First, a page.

I would happily post sources. With direct links. But when I do my comments are either taken down or await mediation without resolution. I throw those organisations out there as that is where I get my info from.
          Most people will choose to ignore anything that doesn’t follow their own perception of reality.

        2. Large drop in omicron neutralization by antibodies from vaccines

          The new study tested the ability of antibodies generated by vaccination to neutralize the omicron variant in laboratory assays that pitted antibodies against live viruses and against pseudoviruses constructed in the lab to mimic omicron.

          Antibodies from people double-vaccinated with any of the four most widely used vaccines—Moderna, Pfizer, AstraZeneca, Johnson & Johnson—were significantly less effective at neutralizing the omicron variant compared to the ancestral virus. Antibodies from previously infected individuals were even less likely to neutralize omicron.

          Individuals who received a booster shot of either of the two mRNA vaccines are likely to be better protected, although even their antibodies exhibited diminished neutralizing activity against omicron.

          “The new results suggest that previously infected individuals and fully vaccinated individuals are at risk for infection with the omicron variant,” says Ho. “Even a third booster shot may not adequately protect against omicron infection, but of course it is advisable to get one, as you’ll still benefit from some immunity.”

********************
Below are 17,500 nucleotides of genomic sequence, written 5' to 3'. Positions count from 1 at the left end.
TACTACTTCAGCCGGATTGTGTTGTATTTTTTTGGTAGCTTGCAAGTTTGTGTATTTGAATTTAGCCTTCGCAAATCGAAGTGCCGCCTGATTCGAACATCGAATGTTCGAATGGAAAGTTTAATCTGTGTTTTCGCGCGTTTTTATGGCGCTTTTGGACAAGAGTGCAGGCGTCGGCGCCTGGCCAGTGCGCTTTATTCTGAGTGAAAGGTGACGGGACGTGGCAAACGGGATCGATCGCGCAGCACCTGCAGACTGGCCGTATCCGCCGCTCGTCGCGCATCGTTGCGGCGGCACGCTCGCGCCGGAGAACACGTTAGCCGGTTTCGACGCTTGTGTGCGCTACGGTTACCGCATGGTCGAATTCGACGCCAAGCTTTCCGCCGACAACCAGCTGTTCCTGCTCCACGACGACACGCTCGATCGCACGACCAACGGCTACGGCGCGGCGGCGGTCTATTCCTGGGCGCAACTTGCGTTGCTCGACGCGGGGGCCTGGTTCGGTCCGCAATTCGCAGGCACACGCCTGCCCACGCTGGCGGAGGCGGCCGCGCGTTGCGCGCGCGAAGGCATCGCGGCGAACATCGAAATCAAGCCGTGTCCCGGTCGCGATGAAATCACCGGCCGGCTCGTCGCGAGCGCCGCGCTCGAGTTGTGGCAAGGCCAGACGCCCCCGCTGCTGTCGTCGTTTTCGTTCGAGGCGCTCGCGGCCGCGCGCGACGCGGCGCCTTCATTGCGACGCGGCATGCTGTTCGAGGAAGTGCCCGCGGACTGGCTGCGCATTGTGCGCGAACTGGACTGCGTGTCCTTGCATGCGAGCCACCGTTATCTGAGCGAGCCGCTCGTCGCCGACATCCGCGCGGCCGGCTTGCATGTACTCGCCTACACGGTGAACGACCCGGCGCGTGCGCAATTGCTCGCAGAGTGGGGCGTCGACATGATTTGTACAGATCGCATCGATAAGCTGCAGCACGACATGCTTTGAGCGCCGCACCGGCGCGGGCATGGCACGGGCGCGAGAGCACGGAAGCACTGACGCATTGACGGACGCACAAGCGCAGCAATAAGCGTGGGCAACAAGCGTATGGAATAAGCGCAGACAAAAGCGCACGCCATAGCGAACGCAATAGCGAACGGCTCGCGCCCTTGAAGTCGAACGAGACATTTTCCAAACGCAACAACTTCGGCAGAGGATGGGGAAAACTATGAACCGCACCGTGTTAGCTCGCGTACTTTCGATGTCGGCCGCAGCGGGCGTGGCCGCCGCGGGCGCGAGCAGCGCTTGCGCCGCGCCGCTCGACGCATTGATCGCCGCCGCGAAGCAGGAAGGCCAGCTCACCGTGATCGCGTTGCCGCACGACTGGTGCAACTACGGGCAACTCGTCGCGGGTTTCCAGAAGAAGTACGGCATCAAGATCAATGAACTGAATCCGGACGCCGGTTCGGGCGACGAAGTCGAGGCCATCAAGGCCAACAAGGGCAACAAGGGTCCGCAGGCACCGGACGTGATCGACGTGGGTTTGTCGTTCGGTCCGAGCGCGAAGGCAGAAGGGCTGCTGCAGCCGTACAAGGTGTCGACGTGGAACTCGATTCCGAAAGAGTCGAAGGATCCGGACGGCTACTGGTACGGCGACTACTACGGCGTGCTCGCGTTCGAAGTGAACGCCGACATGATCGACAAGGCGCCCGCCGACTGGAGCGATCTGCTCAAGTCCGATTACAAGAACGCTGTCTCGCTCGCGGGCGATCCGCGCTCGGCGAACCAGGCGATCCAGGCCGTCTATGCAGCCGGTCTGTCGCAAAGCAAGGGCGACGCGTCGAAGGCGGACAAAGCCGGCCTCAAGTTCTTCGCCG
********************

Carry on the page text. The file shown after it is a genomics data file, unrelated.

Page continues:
Posted in nature and on columbia University website.

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COVID-19

Five things to know about the Covid pandemic in Germany right now

As the weather warms up and tourism returns to Germany, this spring feels more normal than the last two years. So what is the pandemic situation in Germany - and how will it develop?

Five things to know about the Covid pandemic in Germany right now

Covid cases falling – but lots of unreported infections

The number of Covid infections in Germany has been falling recently, according to official figures. On Tuesday, 107,568 Covid infections were logged within the latest 24 hour period, as well as 218 deaths. The 7-day incidence fell to 522.7 infections per 100,000 people. 

The Robert Koch Institute’s weekly report from May 5th stated: “The peak of the current wave has clearly been passed, many hospitalisation indicators and and deaths continue to decrease.”

But experts warned that “the infection pressure remains high with almost 600,000 Covid-19 cases transmitted to the RKI within the last week”.

It’s worth keeping in mind that many cases of Covid are going unreported. 

Johannes Nießen, chairman of the Federal Association of Public Health Service Physicians, told Tagesschau: “Many rapid tests are not confirmed by PCR testing. And since only PCR testing is included in the incidence-value calculation, we assume that the incidence value is at least twice as high as reported.”

READ ALSO: Germany reports no Covid deaths: What does it mean?

Changes to testing 

There was a time a few months ago when you had to queue for a long time to get a Covid test in Germany. But after the testing priorities changed (with a focus on PCR testing for key workers and vulnerable groups) and Covid restrictions were eased, test stations became quieter.